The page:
“Contract work is that foot-in-the-door that can help someone get into their dream job or company. We love it when an employer wants to hire our contractors full time and give them greater responsibilities and exposure to a company’s internal workings,” Schiff said. “We have people seeking opportunities to explore certain work or be part of specific firms. A temporary assignment is an excellent way to test the waters, make connections and show your value.”
Contract work is also a way for people to navigate a career change. “Sometimes people seek to develop skills they aren’t using in their current role, or they want to transfer skills to a new industry. Or maybe, they want a change of pace,” Schiff suggested. “Contract work is a way to explore without the stigma of job-hopping or having resume gaps.”
Pay and Pay Stability
Income for contract work is a set rate with a pre-determined payment schedule. Contract workers can easily predict earnings, the only risk being early termination. Sometimes a project can be suddenly canceled, or an individual’s performance does not meet expectations. An employer can more easily end a relationship with a contract worker than with a direct hire. A short-term or near-the-end contract can be a reason that lenders may prefer direct-hire arrangements. Staffing companies can and often do provide proof of employment for their contracted staffing employees when requested by a lender. If you’re seeking a loan or mortgage, you’ll want to consider how your work arrangement may impact the lending process.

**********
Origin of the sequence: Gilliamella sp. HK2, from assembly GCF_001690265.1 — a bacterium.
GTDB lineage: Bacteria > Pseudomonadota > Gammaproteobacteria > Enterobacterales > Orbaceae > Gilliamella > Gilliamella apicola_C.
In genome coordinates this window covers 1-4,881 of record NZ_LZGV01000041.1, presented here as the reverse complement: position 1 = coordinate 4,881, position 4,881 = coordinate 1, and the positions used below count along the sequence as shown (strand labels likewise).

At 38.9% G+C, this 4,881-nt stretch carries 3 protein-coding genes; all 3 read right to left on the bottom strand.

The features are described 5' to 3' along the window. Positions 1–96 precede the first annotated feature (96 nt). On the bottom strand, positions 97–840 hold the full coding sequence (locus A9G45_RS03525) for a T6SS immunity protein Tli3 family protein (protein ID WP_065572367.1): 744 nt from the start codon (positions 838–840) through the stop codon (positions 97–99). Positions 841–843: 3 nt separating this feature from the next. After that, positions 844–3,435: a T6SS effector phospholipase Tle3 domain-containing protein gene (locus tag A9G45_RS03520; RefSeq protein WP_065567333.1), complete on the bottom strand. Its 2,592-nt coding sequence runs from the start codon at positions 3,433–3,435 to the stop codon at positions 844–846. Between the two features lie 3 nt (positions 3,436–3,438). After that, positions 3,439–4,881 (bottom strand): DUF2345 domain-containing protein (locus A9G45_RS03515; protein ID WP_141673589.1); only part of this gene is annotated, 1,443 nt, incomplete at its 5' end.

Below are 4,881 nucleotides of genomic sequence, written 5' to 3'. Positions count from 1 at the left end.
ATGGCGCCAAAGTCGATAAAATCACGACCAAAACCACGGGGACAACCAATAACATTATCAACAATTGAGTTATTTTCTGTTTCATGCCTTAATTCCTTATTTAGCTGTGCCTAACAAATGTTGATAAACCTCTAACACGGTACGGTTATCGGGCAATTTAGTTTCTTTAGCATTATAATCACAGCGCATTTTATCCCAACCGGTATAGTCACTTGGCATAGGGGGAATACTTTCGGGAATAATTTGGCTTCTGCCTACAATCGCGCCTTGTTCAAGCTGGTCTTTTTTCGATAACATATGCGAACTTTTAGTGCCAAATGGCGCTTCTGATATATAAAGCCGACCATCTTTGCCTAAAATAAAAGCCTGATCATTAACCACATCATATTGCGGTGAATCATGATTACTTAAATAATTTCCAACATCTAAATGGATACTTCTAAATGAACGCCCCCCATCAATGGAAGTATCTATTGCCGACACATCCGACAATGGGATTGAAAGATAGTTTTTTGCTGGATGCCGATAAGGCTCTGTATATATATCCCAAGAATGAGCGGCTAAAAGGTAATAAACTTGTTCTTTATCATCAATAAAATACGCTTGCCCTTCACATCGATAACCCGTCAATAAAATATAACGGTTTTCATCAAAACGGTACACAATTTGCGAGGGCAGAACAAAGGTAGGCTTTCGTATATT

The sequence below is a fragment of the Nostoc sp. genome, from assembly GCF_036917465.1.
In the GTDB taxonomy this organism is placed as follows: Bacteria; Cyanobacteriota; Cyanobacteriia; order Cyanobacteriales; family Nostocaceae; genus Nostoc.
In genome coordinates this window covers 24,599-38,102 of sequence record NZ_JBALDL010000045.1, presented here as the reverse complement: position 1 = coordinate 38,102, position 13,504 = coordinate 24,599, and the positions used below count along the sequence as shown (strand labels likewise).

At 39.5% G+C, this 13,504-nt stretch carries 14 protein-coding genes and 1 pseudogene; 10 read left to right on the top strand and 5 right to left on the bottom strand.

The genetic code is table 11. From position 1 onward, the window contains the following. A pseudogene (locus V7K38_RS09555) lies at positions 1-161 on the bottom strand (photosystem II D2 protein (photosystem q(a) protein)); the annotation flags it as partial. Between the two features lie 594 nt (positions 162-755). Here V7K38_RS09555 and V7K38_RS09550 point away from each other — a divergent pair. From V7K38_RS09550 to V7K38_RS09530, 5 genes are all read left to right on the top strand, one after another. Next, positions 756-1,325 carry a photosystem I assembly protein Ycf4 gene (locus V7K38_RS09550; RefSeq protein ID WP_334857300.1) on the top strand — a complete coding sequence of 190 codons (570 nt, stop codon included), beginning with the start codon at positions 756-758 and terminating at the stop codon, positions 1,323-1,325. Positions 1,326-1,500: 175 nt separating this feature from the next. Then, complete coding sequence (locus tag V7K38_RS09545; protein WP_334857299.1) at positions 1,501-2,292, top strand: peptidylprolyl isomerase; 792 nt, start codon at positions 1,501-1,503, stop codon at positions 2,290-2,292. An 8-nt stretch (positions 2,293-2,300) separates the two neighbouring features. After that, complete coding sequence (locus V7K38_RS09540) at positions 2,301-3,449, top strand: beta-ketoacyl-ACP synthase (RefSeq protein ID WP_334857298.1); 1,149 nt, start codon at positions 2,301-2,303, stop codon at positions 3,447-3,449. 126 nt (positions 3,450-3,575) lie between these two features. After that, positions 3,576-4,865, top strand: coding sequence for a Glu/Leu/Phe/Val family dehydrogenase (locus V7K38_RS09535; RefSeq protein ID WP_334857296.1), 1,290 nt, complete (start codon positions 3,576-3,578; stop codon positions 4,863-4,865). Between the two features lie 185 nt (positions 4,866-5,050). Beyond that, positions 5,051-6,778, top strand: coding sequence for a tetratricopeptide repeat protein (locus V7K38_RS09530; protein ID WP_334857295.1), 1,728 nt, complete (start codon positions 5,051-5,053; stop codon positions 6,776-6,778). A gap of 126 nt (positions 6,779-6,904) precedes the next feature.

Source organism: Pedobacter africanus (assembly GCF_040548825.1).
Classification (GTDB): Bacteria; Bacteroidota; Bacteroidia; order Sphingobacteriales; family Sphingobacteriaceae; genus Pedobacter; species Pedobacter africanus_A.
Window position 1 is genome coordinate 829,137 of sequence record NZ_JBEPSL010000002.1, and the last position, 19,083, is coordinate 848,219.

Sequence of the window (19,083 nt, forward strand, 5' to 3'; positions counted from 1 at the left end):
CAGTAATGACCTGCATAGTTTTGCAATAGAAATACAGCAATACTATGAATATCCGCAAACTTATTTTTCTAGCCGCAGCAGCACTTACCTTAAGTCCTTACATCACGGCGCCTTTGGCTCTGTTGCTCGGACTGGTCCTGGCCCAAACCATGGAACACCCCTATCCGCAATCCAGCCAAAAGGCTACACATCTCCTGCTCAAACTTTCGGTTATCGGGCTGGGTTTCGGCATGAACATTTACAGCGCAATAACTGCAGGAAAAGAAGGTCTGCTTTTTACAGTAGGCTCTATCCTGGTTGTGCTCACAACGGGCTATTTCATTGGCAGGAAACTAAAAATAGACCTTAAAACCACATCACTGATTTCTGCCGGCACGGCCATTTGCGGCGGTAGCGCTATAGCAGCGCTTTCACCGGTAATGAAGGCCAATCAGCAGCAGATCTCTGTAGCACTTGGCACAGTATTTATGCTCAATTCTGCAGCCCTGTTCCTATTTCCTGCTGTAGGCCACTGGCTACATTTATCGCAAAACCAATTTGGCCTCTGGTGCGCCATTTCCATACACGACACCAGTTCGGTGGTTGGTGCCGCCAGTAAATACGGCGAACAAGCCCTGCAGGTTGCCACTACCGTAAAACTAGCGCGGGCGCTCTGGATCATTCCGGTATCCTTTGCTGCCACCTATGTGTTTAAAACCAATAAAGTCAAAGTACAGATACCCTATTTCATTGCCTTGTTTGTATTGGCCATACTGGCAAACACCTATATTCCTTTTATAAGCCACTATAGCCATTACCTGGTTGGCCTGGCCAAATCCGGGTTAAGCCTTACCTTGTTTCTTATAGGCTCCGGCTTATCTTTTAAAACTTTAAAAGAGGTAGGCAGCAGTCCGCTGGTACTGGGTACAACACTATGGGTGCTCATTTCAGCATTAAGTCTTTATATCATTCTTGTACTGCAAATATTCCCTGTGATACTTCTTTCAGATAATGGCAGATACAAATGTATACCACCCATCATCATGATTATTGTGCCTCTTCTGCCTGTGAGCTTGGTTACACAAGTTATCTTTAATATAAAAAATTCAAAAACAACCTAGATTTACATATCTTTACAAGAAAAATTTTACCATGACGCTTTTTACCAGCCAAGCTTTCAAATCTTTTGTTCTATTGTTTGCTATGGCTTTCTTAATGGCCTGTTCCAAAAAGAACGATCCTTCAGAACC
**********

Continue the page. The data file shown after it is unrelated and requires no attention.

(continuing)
Contract work can be more lucrative than salary positions and can be attractive to those who are money motivated. Schiff said that rates reflect fluctuating demand in the market. People with in-demand skills can take advantage of market timing by taking contract assignments. A recent example is travel nurses who received “crisis pay” during the pandemic. Technical roles, particularly time-sensitive projects, are another example of attractive contract earnings. Sometimes bonuses can even be attached to fulfilling goals on a contract role. Schiff said, “When we work with a client on a mass hiring event, we collaborate on incentives. That can include attendance bonuses, or performance bonuses, like meeting deadlines.”
Weighing In on Your Options
Only you can determine what advantages are most important to you and what suits your lifestyle and career goals. Recruiters who have built relationships with employers and are transparent about the employer’s needs can help.
Equiliem (www.equiliem.com) believes in empowering success. It’s our job to cultivate relationships that connect people and employers in a way that is inclusive, intelligent, and allows both to thrive.
Across the U.S., leading companies in healthcare, government, light industrial manufacturing, professional services, and energy rely on us for their workforce solutions. Our recruiting and HR services include contract and direct hire staffing, Payrolling/EOR, Independent Contractor Compliance, and Managed Services.